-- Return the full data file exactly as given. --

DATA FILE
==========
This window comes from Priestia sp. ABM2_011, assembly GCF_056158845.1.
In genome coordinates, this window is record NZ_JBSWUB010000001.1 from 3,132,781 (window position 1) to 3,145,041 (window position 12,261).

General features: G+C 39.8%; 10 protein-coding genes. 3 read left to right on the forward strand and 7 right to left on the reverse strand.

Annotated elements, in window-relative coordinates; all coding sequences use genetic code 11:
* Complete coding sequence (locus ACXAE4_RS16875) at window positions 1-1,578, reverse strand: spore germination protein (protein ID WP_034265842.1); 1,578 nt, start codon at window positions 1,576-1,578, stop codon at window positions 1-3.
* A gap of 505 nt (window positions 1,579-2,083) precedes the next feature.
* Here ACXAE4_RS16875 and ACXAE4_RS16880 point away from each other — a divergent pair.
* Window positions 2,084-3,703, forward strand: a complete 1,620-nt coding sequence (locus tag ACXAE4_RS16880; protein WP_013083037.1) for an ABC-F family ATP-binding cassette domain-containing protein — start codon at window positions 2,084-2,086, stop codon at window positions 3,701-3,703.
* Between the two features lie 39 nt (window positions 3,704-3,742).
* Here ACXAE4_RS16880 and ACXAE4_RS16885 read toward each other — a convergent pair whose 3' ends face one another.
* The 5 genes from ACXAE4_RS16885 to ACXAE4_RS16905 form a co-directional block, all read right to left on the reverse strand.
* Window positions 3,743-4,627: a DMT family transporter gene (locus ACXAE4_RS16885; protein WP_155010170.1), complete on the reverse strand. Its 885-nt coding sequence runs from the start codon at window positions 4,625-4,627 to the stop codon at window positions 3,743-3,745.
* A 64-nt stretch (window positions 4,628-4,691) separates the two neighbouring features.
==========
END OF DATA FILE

This window comes from Priestia sp. ABM2_011, assembly GCF_056158845.1.
In genome coordinates, this window is record NZ_JBSWUB010000001.1 from 3,132,781 (window position 1) to 3,145,041 (window position 12,261).

General features: G+C 39.8%; 10 protein-coding genes. 3 read left to right on the forward strand and 7 right to left on the reverse strand.

Annotated elements, in window-relative coordinates; all coding sequences use genetic code 11:
* Complete coding sequence (locus ACXAE4_RS16875) at window positions 1-1,578, reverse strand: spore germination protein (protein ID WP_034265842.1); 1,578 nt, start codon at window positions 1,576-1,578, stop codon at window positions 1-3.
* A gap of 505 nt (window positions 1,579-2,083) precedes the next feature.
* Here ACXAE4_RS16875 and ACXAE4_RS16880 point away from each other — a divergent pair.
* Window positions 2,084-3,703, forward strand: a complete 1,620-nt coding sequence (locus tag ACXAE4_RS16880; protein WP_013083037.1) for an ABC-F family ATP-binding cassette domain-containing protein — start codon at window positions 2,084-2,086, stop codon at window positions 3,701-3,703.
* Between the two features lie 39 nt (window positions 3,704-3,742).
* Here ACXAE4_RS16880 and ACXAE4_RS16885 read toward each other — a convergent pair whose 3' ends face one another.
* The 5 genes from ACXAE4_RS16885 to ACXAE4_RS16905 form a co-directional block, all read right to left on the reverse strand.
* Window positions 3,743-4,627: a DMT family transporter gene (locus ACXAE4_RS16885; protein WP_155010170.1), complete on the reverse strand. Its 885-nt coding sequence runs from the start codon at window positions 4,625-4,627 to the stop codon at window positions 3,743-3,745.
* A 64-nt stretch (window positions 4,628-4,691) separates the two neighbouring features.